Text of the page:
San Antonio • The Utah Jazz fought to the end, but whether Wednesday night’s ending in the Alamo City was truly bitter will depend on your belief in moral victories.
The Jazz lost, as they had already done 26 other times this season, falling to the San Antonio Spurs 109-105 at AT&T Center. Even so, head coach Ty Corbin saw cause for hope amid defeat, after watching his team cut an 18-point Spurs lead down to 2 before free throws sealed loss No. 27 for the Jazz.
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"The only way we’re going to get better is to continue to fight as hard as we fought tonight," Corbin said. "There are no moral victories in this league, but if we get this kind of effort on a nightly basis, we have a chance to win our fair share of games."
Up 14 with under three minutes to play, the first-place Spurs had all but packed up. San Antonio had outscored the Jazz in each of the first three quarters. Tim Duncan had already scored 15 points and All-Star point guard Tony Parker already had 22 of his 25 points.
Spurs coach Gregg Popovich "probably thought that it was over," guard Manu Ginobili said afterward.
A young Jazz team wanted to prove that it was not.
"Utah kept on pushing," Popovich said. "They’ve always been a gritty, physical group. They never give in."
Enes Kanter scored two quick buckets — just part of a 25-point, 11-rebound night in which he hit on all seven of his fourth-quarter shots.
Alec Burks, making his third start in place of the injured Gordon Hayward, soared in for a slam dunk, two of his 20 points.
Then point guard Trey Burke caught fire. The rookie floor leader scored 11 points in the game’s final 65 seconds, bringing the Jazz to within two points of San Antonio.
"It just shows you who he is," Corbin said of Burke. "There’s not a moment that’s too big for him."
With 4.3 seconds left on the clock, the Jazz fouled and Spurs guard Marco Belinelli hit his free throws to push San Antonio to 31-8 on the year.
"We played the fourth quarter the way we were supposed to play in the third," Burke, who finished with 17 points and 11 assists, said. "We know we have to play with a lot of intensity and we didn’t. They came out and they threw the first punch and they went on a run. We can’t dig ourselves a hole like that."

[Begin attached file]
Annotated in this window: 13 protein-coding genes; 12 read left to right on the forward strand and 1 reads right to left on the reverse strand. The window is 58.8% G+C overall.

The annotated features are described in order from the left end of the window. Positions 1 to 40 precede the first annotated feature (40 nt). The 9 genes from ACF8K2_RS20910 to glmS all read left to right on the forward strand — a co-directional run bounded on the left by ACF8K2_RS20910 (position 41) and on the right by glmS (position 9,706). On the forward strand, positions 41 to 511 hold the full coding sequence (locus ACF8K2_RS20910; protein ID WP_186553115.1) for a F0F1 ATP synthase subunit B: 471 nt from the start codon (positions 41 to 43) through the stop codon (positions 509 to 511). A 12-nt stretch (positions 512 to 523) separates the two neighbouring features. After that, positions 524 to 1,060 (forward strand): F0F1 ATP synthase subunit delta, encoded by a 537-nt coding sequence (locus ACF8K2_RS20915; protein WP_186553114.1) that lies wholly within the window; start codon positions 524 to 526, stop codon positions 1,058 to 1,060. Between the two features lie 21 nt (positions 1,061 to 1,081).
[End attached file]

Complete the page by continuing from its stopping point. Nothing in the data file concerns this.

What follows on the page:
Still, this wasn’t the first Jazz team to fall in San Antonio. The Spurs had won five straight over the Jazz in south Texas coming into Wednesday night. Utah, meanwhile, was without its leading scorer in Hayward, who is dealing with a hip flexor injury.
The Jazz compensated by working inside. Utah scored 70 points in the paint, the most the Spurs have allowed this season, thanks to a fine outing by Kanter and fellow big man Derrick Favors.
Concerned about spacing the floor, Corbin had gone away from playing the two side by side in the frontcourt, though he’s expressed an interest in revisiting the tandem.
Wednesday was the duo’s best showing "in quite a while," Corbin said. "We can use those guys together when the size and the matchups allow us to. We want to be able to force that on other teams at times and we hadn’t been able to do that man times yet. It’s something we’ll try to grow to."
Favors finished with 19 points and 12 rebounds, though he said afterward he wasn’t too interested in moral victories.
"You still mad that you lost," he said. "You can’t have too many of those where you play a good game but you’re happy you lost to a good team. We can’t have too many of those."
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